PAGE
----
Bangkok Post - Masks to make you proud


Masks to make you proud

When you have to put them on your face, it's so much better if they come from someone with a design and fashion background

Fuanglada Verdillon and the 'Jardin Botanique' exhibition. Photos: Varuth Hirunyatheb

Not everyone can do what they love for a living, but textile designer and watercolourist Fuanglada Verdillon can make a living from her passion for watercolour, art, fashion and textile together. Founder of JanFive Studio, she has created fine art on textile products such as masks, purses and bow knots inspired by traditional Asian, Arabic and European art as well as her interests in reading and travelling.

"It's not easy to do what I love for a living, and it is more difficult to make customers like what I love and buy them," said Fuanglada.

Recognised by a signature blue and white design on scarf and bag, Janfive is outstanding for meticulous printed processes which maintain the feeling of watercolour paintings on each product.

"Many people thought I painted on each design, but I don't. If I painted with watercolour, products can't be used like this. I studied textile and fashion design and knew about printing techniques, so the colours aren't too light or too strong. Despite having clear lines, the patterns of my designs have the feeling of movement."

Fuanglada's original first-edition paintings and prints on silk and canvas can be seen at her solo exhibition, "Jardin Botanique", which is now available online. The exhibition is created from her five sources of inspiration: the charm of Ming pottery; the colours of Tunisia; the energy of Sicilia; the deep blue of the Andaman Sea; and the memory of tropical rainforests.

"Jardin Botanique means botanic garden in French. I decided to work on the botanic garden theme after reading a lot of books and seeing pictures of wallpaper and illustrations of flowers. The more I read about flower symbolism, the more I found it intriguing and fun. While tulips embody perfect love, peonies symbolise romance and prosperity," the designer explained.

"Each collection has its timeline. The selling of peony patterns rose during Chinese New Year because its meaning is about prosperity. I'd already designed a pattern from the lily of the valley, but this rare flower will bloom in May, so the pattern hasn't been printed [on products] yet. We have to wait for the right time."

Aside from her original paintings and prints, her portraits are another highlight of the exhibition.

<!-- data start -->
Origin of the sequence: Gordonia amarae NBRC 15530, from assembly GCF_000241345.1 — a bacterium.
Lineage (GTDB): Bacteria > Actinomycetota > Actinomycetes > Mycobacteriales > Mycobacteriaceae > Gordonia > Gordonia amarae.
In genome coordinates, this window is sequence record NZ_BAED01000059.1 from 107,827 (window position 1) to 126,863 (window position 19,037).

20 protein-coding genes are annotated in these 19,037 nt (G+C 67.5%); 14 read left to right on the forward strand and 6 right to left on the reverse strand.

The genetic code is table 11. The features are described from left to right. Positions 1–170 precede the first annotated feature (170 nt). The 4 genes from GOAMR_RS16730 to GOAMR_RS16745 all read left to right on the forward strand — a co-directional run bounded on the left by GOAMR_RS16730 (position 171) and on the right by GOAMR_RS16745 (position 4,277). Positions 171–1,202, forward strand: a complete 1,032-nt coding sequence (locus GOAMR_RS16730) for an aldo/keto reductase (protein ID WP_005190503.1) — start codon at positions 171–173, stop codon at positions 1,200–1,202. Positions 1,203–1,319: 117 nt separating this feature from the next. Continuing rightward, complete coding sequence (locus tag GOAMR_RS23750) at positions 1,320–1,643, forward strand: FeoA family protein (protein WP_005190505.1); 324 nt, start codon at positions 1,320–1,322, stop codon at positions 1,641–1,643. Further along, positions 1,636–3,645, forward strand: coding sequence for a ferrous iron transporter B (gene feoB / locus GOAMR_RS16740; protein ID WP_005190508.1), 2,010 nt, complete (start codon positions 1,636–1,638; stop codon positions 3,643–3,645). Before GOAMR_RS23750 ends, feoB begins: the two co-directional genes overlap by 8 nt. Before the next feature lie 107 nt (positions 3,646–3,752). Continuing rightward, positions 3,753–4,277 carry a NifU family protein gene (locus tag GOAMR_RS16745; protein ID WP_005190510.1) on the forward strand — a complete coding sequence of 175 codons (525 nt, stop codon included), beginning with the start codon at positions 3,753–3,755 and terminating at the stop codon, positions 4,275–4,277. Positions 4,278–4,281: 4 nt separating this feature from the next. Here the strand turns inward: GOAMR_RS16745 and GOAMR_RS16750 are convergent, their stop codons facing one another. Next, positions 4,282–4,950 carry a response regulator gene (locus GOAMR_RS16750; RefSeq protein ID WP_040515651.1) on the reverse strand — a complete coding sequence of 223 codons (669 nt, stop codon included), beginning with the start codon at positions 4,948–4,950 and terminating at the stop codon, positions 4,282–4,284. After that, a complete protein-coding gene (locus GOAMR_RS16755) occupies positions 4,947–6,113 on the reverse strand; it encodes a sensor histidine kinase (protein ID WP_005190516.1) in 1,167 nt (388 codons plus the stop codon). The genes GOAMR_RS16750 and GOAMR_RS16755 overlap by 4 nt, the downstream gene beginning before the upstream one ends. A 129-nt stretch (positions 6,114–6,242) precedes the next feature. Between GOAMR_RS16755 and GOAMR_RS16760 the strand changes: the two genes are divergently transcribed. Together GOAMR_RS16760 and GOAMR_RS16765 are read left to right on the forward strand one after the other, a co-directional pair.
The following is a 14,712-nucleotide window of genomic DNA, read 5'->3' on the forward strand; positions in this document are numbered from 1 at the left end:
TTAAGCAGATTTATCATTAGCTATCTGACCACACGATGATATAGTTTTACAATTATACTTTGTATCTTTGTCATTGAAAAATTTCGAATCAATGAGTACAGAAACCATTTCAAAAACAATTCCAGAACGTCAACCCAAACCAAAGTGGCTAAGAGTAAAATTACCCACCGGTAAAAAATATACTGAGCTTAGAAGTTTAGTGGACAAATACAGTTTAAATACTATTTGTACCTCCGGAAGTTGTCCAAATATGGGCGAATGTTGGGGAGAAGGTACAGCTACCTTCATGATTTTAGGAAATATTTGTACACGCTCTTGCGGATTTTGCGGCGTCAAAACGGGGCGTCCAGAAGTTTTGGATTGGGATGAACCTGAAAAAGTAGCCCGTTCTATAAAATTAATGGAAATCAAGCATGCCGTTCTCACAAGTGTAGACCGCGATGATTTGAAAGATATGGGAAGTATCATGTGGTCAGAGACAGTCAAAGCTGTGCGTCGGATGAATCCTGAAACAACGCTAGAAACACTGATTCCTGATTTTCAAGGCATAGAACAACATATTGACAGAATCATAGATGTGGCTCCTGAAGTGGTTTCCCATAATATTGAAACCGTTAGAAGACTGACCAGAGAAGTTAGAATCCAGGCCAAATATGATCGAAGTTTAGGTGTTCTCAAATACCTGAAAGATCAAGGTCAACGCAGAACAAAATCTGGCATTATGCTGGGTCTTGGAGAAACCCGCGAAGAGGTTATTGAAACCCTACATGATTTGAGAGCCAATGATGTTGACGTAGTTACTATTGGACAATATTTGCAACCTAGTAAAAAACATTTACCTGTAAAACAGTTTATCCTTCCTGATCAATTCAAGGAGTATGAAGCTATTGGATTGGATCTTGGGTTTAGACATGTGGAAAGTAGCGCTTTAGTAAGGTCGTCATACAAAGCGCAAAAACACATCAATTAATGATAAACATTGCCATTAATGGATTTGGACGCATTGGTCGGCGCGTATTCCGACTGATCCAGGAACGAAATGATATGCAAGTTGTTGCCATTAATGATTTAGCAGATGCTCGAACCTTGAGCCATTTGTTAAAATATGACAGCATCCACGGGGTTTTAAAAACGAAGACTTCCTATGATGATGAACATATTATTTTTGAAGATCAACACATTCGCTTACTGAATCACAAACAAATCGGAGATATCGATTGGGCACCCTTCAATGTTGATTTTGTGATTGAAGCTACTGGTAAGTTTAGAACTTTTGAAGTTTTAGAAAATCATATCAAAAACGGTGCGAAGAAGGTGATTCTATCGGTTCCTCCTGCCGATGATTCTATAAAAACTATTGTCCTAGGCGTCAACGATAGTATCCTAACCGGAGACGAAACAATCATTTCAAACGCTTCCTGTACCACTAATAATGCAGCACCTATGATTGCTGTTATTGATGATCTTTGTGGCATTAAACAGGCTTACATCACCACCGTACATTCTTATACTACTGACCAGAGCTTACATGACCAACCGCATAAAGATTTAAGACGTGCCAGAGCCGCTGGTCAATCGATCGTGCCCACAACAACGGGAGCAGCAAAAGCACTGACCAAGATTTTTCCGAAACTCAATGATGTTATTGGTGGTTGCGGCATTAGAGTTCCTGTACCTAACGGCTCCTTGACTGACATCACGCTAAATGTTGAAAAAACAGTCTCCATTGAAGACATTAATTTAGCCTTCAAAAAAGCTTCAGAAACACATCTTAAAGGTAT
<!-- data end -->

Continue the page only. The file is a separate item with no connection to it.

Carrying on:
"Three paintings of a woman represent myself. I barely draw humans and animals. For animals, I prefer to draw birds and tigers. I felt intense painting myself because drawing a portrait isn't my strength. I decided to paint my back view in Mademoiselle because I took a look at my photos in Instagram and found I didn't turn my face up to see anyone. I always focused on my work," said Fuanglada.

Travelling is one of her sources of inspiration. Lemon and Portuguese tiles were some muses that had an impact on her.

"Five year ago, I was in Sicilia, Italy, where I was impressed with their classical culture and Byzantine mosaic art. I later released a lemon collection. The painting Persian Motifs was inspired by Portuguese tiles, while Azulejas Original was motivated by a pattern of Tunisian tiles."

Fuanglada. V self portraitFuanglada.V self portrait

Some paintings came up unintentionally. The idea of the picture View From My Window came when she tried to stay away from work.

"I drew View From My Window to reduce the stress of working. I went to beaches often and liked to have a sea view room, so I could see the beach from a window. I also like circles, so I used that shape in many paintings."

Due to her interest in textiles, when she was in other countries for vacation, she visited textile museums and enthusiastically looked at fabrics.

"Last year, I was at a textile museum, Musée des Tissus et des Arts Décoratifs, in Lyon, France, which has been celebrated for silk manufacturing and trade for centuries. I saw behind the scenes the weaving technique and process of Jacquard. It is an original technique of weaving which creates patterns on silk. It was a great experience to see this great and complicated creation," the designer said.

"Many countries have a variety of fabrics because they have various seasons. In France, there are many brands that manufacture home textiles. Their fabrics for home textiles are of great quality and made with unusual techniques we aren't familiar with. For instance, velvet is weaved to mix with fancy patterns."

Bag, scarf and bowknot are popular items at JanFive Studio. Yet, during the coronavirus outbreak, Fuanglada decided to use a fabric she had planned to design for clutch bags for giveaway masks. The designer offered 12 patterns for 1,000 masks and received overwhelming responses until the giveaway items were gone. Here is a message on JanFive Studio and her personal Facebook page:

"Due to medical mask shortages for medical and healthcare staff, I would like to ask everyone to use cloth masks, so medical masks are enough for hospitals. JanFive masks feature three layers and can flip to use both sides, but you must clean the mask before using them. The brand planned to give away 1,000 masks. After that, some proceeds of the selling of masks will go to other helping projects."